A few years ago, my Nalgene water bottle and I fell down the side of a mountain. I landed in the emergency room, but the bottle came through without a scratch. And the company that makes it looks nearly as strong.
There's a reason for all that strength. The standard 32 oz. colored transparent bottle, the quintessential "Nalgene," is a byproduct of Thermo Fisher Scientific (NYS: TMO) , a company that specializes in leakproof, breakproof, spillproof lab and packaging containers for the sciences and hospital industries. These rugged water bottles were designed for labware, packaging, environmental, biotech and life science applications. But Thermo Fisher Scientific doesn't stop there; from chemicals to software, instruments to furniture (yes, furniture), its products are everywhere.
But can it deliver?
You'd expect this company's annual income statement to read like a holiday cards from the most boring people you know, in which nothing ever appears to change. But that's not the case. Revenue and gross profit have increased consistently over the past 12 months. Net profit has more than doubled since this time last year. Quarterly statements released July 2 reported a 22% increase in adjusted earnings per share (EPS), to a record $0.99. The company also just spent $225 million to buy back 3.8 million shares of company stock. Another very good sign? Ongoing research and development has delivered products with FDA clearance, ready to hit the market.
Watch your step
Compared to Danaher (NYS: DHR) , Thermo Fisher Scientific's closest competitor by industry and market cap, Thermo performs well, as you can see below.
Thermo Fisher Scientific
Revenue (Q2 2011)
Gross profit (Q2 2011)
Source: Google Finance. Numbers in millions.
However, some of Thermo Fisher's strengths over its competition appear elsewhere on its balance sheet. Danaher's cash reserves, fairly consistent for the past two years, have dropped dramatically this quarter to 2008 levels. While Danaher has a higher level of total current assets, most of that is tied up in inventory and receivables, unlike Thermo Fisher Scientific, which has higher cash reserves and smaller inventory sitting around. Danaher has a total liability load nearly double that of Thermo Fisher, with 50% more long-term debt, plus accrued expenses. (Thermo Fisher has none.) Another global medical tech company, Becton Dickinson (NYS: BDX) , trails Thermo Fisher in revenue, gross profit and cash reserves, and comes up short against both Thermo Fisher's and Danaher's total assets.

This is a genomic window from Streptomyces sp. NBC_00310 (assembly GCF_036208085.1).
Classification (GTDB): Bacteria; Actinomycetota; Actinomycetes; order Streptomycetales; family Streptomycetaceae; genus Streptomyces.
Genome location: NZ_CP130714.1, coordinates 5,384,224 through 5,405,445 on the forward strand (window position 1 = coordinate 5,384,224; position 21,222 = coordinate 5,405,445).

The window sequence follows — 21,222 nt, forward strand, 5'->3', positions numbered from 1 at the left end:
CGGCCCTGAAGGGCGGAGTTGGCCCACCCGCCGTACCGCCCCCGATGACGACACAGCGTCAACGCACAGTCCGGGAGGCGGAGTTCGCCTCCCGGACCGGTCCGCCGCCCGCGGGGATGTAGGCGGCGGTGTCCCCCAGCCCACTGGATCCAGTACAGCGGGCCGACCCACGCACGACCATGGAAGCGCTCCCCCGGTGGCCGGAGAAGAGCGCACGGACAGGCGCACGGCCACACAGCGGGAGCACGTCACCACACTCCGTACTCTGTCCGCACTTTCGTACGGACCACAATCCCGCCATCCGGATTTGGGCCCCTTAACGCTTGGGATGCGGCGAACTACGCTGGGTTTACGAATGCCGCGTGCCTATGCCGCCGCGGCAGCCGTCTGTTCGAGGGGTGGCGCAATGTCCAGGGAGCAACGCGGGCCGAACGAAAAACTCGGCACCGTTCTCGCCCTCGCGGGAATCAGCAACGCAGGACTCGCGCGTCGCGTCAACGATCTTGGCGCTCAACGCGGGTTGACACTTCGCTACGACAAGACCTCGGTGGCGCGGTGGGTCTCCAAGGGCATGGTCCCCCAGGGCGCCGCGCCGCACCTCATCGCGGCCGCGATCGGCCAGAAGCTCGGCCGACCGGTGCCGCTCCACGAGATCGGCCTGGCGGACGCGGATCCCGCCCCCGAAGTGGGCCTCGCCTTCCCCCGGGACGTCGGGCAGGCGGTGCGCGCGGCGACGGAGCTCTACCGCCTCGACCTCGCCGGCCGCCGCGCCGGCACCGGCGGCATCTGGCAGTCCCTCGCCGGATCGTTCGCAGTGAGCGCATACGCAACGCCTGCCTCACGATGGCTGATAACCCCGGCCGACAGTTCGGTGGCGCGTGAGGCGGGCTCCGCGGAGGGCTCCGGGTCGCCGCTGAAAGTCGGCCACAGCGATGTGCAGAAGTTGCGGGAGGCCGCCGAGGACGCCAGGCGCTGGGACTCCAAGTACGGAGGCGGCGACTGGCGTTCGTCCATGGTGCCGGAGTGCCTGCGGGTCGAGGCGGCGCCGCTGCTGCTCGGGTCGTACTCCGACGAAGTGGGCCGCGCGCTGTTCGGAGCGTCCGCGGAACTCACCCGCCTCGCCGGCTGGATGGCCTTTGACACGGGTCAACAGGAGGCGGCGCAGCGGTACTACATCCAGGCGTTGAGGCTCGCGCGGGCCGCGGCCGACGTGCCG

Thermo Fisher has managed to do what none of its competitors has: It's made scientific packaging sexy. A recent Internet search for "Nalgene love" turned up photos, videos, blogs, and articles, all from devoted fans. Seems I'm not the only one who's ever dropped one of Thermo's bottles down the side of a mountain and lived to tell the tale.
Almost all of our CAPS community thinks TMO is set to outperform the industry. What do you think? Tell me below.
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At the time thisarticle was published Fool contributor Molly McCluskey owns multiple Nalgene bottles that she's decorated with stickers, but she doesn't yet own stock in Thermo Fisher Scientific.Motley Fool newsletter serviceshave recommended buying shares of Thermo Fisher Scientific and Becton. Try any of our Foolish newsletter servicesfree for 30 days. We Fools may not all hold the same opinions, but we all believe thatconsidering a diverse range of insightsmakes us better investors. The Motley Fool has adisclosure policy.
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